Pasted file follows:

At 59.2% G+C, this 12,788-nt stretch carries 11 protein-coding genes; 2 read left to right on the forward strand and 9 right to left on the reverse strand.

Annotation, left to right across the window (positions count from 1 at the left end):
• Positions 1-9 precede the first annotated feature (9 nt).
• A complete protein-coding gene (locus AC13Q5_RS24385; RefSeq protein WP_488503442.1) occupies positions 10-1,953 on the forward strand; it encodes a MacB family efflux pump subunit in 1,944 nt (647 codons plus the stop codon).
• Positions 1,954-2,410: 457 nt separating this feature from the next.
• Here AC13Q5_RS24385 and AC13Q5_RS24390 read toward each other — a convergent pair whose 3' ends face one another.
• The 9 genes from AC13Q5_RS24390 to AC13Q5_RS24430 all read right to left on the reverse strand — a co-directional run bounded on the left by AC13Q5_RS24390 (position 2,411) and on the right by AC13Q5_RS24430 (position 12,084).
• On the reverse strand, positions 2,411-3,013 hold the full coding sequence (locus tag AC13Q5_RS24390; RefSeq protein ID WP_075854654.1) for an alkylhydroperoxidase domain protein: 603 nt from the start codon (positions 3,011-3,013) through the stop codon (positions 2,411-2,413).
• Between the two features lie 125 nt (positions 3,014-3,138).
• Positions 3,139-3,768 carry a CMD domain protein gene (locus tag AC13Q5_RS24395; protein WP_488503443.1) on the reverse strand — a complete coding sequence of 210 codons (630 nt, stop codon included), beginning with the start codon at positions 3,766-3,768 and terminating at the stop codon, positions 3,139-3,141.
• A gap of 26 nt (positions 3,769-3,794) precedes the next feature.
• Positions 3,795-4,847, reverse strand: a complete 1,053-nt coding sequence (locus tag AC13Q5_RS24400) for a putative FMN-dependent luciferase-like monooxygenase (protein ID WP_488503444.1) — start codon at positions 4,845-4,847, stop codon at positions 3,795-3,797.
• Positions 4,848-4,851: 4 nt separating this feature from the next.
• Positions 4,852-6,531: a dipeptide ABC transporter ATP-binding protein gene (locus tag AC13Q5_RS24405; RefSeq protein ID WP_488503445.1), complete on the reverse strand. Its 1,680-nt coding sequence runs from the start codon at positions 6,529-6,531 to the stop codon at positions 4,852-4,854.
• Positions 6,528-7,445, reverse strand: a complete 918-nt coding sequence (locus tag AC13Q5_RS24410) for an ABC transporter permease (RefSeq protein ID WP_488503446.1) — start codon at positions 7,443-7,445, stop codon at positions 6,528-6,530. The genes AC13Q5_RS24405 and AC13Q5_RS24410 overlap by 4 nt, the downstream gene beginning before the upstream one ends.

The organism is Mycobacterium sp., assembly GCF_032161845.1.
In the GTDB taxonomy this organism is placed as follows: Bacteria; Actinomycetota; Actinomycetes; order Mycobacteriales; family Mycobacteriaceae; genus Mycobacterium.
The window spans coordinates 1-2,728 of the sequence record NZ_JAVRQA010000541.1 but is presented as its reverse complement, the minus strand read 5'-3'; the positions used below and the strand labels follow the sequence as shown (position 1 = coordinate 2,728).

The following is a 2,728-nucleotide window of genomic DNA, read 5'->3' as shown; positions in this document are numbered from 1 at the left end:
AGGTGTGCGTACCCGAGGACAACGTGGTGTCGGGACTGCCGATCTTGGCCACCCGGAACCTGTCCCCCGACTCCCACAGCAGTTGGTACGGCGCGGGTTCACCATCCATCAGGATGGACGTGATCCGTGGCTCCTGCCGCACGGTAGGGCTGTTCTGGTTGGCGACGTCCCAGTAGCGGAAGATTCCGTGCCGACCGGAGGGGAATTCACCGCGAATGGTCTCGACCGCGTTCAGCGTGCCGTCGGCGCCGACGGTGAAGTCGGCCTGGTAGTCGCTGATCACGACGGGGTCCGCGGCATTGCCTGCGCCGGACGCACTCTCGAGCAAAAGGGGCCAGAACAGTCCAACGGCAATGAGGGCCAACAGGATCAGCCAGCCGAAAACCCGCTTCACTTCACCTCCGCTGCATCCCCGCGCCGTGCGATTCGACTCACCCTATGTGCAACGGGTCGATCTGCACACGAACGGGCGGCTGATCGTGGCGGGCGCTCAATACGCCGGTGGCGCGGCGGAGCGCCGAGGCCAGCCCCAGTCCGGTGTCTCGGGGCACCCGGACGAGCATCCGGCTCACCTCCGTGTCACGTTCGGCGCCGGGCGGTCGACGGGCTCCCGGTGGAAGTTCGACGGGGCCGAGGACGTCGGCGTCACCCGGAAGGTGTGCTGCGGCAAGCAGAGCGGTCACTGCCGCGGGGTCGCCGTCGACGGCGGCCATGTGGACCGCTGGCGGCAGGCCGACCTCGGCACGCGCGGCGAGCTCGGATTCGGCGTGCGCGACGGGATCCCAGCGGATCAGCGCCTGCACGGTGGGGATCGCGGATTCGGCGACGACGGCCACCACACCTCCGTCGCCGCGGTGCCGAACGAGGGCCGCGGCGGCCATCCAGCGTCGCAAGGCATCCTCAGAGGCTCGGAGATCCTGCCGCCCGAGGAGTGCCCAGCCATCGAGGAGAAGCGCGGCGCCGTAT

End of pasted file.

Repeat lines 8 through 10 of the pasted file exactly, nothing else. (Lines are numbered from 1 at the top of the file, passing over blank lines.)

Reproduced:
• On the reverse strand, positions 2,411-3,013 hold the full coding sequence (locus tag AC13Q5_RS24390; RefSeq protein ID WP_075854654.1) for an alkylhydroperoxidase domain protein: 603 nt from the start codon (positions 3,011-3,013) through the stop codon (positions 2,411-2,413).
• Between the two features lie 125 nt (positions 3,014-3,138).
• Positions 3,139-3,768 carry a CMD domain protein gene (locus tag AC13Q5_RS24395; protein WP_488503443.1) on the reverse strand — a complete coding sequence of 210 codons (630 nt, stop codon included), beginning with the start codon at positions 3,766-3,768 and terminating at the stop codon, positions 3,139-3,141.